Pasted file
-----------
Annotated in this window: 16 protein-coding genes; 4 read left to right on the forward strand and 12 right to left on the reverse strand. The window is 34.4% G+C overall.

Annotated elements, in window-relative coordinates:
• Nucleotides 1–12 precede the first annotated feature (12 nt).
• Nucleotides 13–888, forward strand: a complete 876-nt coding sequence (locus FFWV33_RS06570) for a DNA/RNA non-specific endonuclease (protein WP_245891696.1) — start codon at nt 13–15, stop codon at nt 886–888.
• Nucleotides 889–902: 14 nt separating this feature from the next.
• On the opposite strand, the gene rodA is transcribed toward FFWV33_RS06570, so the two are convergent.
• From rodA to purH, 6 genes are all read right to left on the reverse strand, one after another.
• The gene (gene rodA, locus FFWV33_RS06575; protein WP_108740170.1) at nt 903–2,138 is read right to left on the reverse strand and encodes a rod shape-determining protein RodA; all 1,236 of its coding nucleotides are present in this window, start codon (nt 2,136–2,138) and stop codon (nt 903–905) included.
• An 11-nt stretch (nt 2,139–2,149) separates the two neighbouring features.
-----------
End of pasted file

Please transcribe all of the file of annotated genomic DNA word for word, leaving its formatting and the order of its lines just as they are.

Annotated in this window: 16 protein-coding genes; 4 read left to right on the forward strand and 12 right to left on the reverse strand. The window is 34.4% G+C overall.

Annotated elements, in window-relative coordinates:
• Nucleotides 1–12 precede the first annotated feature (12 nt).
• Nucleotides 13–888, forward strand: a complete 876-nt coding sequence (locus FFWV33_RS06570) for a DNA/RNA non-specific endonuclease (protein WP_245891696.1) — start codon at nt 13–15, stop codon at nt 886–888.
• Nucleotides 889–902: 14 nt separating this feature from the next.
• On the opposite strand, the gene rodA is transcribed toward FFWV33_RS06570, so the two are convergent.
• From rodA to purH, 6 genes are all read right to left on the reverse strand, one after another.
• The gene (gene rodA, locus FFWV33_RS06575; protein WP_108740170.1) at nt 903–2,138 is read right to left on the reverse strand and encodes a rod shape-determining protein RodA; all 1,236 of its coding nucleotides are present in this window, start codon (nt 2,136–2,138) and stop codon (nt 903–905) included.
• An 11-nt stretch (nt 2,139–2,149) separates the two neighbouring features.